John Sendmehome: I am in communion with him through the Anglican Communion Office. An American Episcopalian bishop came to a meeting in Britain and said, after, "Can you recommend a good port?" and I said "Yes, Southampton."

Interviewer: And you will aim towards having women bishops while the Vatican categorises the ordination of women as an offence in the same category as paedophilia, a 'most serious crime'. How are ecumenical relationships with Rome?

John Sendmehome: Well it is an ecclesiastical model that impresses Rowanov, you know. Like a man goes into a sperm bank in Leeds and says, "I'll make a deposit." Two hours later he comes back to the nurse full of sweat and his arms hurt. "What happened?" she asked. He said, "I used my left hand, my right hand, hot water - couldn't get the lid off."

Interviewer: Rome and Anglicanism surely are now very far apart. Do you think via this extraordinary language that Rome is now reassuring the Anglicans crossing to ordinariates that they will never encounter ordained women priests never mind bishops?

John Sendmehome: A woman Anglican walks into a Catholic church and says to the priest, "Can you help me out?" The priest says, "Same way as you came in." Here's one for the Scottish cardinal. A woman walks into a sex shop and asks for a vibrator. He says, "What colour do you want? Blue, cream, white, yellow?" She says, "I'll have that tartan one." He says, "You can't have that - that's my thermos flask."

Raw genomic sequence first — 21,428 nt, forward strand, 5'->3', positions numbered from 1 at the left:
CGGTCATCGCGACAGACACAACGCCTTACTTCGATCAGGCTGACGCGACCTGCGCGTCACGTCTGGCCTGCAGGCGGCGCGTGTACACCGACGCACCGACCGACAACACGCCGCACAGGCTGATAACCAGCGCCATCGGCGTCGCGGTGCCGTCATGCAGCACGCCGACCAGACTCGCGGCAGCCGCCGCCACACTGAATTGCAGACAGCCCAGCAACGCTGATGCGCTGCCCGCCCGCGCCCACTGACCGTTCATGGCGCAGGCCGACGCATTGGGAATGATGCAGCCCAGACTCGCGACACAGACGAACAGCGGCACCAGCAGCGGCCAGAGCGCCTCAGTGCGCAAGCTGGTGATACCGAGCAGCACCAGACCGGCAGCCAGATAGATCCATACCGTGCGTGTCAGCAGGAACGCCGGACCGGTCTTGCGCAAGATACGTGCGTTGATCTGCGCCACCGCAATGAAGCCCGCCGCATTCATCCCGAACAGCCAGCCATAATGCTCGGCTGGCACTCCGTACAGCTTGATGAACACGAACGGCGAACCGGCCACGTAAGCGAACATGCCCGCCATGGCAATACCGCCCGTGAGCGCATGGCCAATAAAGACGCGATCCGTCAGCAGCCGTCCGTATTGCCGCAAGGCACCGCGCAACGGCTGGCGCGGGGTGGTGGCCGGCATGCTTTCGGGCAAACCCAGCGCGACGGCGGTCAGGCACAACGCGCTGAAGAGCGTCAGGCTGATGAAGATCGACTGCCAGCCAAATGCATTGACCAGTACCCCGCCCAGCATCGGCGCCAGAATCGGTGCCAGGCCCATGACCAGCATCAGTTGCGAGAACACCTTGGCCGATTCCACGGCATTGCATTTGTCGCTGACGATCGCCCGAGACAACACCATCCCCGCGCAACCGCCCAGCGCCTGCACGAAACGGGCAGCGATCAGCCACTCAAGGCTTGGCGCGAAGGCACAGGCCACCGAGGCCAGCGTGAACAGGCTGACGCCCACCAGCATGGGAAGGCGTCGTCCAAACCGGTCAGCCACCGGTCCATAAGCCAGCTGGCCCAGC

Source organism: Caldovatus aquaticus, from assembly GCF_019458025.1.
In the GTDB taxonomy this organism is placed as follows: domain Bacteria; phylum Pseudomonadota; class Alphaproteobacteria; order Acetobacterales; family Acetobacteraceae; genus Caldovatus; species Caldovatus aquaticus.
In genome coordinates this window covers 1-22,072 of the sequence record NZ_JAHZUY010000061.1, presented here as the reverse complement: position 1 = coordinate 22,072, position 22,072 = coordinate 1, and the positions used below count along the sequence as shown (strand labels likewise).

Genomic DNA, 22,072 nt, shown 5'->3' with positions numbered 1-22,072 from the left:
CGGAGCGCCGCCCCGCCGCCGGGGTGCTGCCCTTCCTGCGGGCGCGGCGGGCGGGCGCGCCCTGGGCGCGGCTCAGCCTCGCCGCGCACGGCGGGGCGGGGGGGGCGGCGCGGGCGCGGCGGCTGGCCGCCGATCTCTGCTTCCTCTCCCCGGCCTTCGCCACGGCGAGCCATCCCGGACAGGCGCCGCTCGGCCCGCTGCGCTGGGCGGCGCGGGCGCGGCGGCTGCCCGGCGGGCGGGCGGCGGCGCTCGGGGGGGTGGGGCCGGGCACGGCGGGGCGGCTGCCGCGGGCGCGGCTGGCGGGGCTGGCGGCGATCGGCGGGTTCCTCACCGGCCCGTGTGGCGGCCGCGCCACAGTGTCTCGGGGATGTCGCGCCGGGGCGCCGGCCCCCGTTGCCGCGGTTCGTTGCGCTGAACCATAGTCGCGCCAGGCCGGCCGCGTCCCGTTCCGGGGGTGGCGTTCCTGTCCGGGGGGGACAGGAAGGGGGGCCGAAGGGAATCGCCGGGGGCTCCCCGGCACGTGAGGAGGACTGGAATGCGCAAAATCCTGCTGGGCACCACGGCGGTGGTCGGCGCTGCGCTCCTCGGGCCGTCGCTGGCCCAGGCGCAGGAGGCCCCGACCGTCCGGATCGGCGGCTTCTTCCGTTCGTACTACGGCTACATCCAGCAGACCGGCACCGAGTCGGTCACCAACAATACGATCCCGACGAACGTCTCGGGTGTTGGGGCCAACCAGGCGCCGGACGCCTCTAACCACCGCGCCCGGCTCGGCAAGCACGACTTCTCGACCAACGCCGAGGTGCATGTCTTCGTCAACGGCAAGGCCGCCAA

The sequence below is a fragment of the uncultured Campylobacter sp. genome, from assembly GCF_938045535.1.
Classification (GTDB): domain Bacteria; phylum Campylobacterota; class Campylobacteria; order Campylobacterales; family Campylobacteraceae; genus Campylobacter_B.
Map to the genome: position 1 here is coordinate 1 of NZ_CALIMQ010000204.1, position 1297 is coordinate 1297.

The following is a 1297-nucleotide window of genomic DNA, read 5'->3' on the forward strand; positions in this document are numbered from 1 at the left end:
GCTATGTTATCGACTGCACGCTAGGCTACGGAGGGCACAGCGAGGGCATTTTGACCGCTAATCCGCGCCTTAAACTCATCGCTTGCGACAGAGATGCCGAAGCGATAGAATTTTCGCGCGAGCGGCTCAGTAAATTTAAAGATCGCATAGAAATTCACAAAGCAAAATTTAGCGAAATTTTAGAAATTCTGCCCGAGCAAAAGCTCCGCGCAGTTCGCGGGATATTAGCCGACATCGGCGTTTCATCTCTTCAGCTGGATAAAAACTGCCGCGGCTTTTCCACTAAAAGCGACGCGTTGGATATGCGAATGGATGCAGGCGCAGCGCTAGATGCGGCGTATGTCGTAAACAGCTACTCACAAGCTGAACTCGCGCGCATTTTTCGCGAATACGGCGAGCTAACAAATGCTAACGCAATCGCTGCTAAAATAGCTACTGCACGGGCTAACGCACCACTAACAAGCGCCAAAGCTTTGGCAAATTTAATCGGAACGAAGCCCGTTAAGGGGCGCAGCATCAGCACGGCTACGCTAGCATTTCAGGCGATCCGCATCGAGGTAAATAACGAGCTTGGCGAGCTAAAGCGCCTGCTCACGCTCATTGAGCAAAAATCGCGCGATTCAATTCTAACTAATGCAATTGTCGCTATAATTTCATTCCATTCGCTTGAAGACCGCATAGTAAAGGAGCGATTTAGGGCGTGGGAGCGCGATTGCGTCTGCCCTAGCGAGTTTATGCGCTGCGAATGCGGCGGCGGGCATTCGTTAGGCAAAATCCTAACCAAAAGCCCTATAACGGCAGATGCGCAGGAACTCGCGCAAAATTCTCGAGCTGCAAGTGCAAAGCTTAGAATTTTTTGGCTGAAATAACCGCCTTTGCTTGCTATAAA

Interviewer: Thank you for your insights into Church affairs.

John Sendmehome: Quasimodo went into a pub and asked for a whisky. "Bells alright?" "Mind your own business," he replied.

Thursday 15 July 2010

Auntie Virus

Here is some news. I have just spent fourteen hours attempting to remove a virus. An Internet Explorer use of a webpage used many times before (why IE - well because of how it stores in its cache) and suddenly I had a virus that acted as an anti-virus software, and producing a statement of a meaningless set of errors that was just as way of getting you to hand over credit card details. It stopped any program running after a few seconds of booting up, and it put out repetitive notices of a virus attack speculating what it might be. What is was was ehciuygtssd.exe and some registry changes.

The file had come in without a murmur from my anti-virus software and.